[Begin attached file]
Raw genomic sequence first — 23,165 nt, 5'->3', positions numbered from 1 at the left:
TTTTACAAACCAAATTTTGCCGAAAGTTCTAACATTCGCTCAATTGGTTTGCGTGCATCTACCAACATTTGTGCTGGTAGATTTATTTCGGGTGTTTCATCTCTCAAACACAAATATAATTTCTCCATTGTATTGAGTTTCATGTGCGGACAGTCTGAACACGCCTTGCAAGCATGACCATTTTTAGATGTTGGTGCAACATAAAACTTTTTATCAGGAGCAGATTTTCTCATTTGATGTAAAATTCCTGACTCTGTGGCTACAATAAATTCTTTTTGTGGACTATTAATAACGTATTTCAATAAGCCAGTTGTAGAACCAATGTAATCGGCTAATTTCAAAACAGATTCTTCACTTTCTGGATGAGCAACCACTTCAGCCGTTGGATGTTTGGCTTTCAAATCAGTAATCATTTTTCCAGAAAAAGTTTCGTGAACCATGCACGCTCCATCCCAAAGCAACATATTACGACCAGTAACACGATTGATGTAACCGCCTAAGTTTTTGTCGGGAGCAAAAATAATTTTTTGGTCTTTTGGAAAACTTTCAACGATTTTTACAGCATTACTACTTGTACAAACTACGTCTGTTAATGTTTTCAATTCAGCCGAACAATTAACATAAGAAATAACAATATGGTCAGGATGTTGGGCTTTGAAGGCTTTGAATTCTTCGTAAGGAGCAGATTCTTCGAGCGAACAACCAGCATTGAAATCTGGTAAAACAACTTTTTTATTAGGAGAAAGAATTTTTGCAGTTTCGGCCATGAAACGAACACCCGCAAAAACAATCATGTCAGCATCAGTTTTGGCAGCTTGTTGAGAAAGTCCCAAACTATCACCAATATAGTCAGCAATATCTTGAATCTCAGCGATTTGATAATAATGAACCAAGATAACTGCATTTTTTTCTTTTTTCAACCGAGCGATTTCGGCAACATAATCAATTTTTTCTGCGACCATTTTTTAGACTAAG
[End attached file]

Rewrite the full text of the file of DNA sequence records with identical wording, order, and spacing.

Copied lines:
Raw genomic sequence first — 23,165 nt, 5'->3', positions numbered from 1 at the left:
TTTTACAAACCAAATTTTGCCGAAAGTTCTAACATTCGCTCAATTGGTTTGCGTGCATCTACCAACATTTGTGCTGGTAGATTTATTTCGGGTGTTTCATCTCTCAAACACAAATATAATTTCTCCATTGTATTGAGTTTCATGTGCGGACAGTCTGAACACGCCTTGCAAGCATGACCATTTTTAGATGTTGGTGCAACATAAAACTTTTTATCAGGAGCAGATTTTCTCATTTGATGTAAAATTCCTGACTCTGTGGCTACAATAAATTCTTTTTGTGGACTATTAATAACGTATTTCAATAAGCCAGTTGTAGAACCAATGTAATCGGCTAATTTCAAAACAGATTCTTCACTTTCTGGATGAGCAACCACTTCAGCCGTTGGATGTTTGGCTTTCAAATCAGTAATCATTTTTCCAGAAAAAGTTTCGTGAACCATGCACGCTCCATCCCAAAGCAACATATTACGACCAGTAACACGATTGATGTAACCGCCTAAGTTTTTGTCGGGAGCAAAAATAATTTTTTGGTCTTTTGGAAAACTTTCAACGATTTTTACAGCATTACTACTTGTACAAACTACGTCTGTTAATGTTTTCAATTCAGCCGAACAATTAACATAAGAAATAACAATATGGTCAGGATGTTGGGCTTTGAAGGCTTTGAATTCTTCGTAAGGAGCAGATTCTTCGAGCGAACAACCAGCATTGAAATCTGGTAAAACAACTTTTTTATTAGGAGAAAGAATTTTTGCAGTTTCGGCCATGAAACGAACACCCGCAAAAACAATCATGTCAGCATCAGTTTTGGCAGCTTGTTGAGAAAGTCCCAAACTATCACCAATATAGTCAGCAATATCTTGAATCTCAGCGATTTGATAATAATGAACCAAGATAACTGCATTTTTTTCTTTTTTCAACCGAGCGATTTCGGCAACATAATCAATTTTTTCTGCGACCATTTTTTAGACTAAG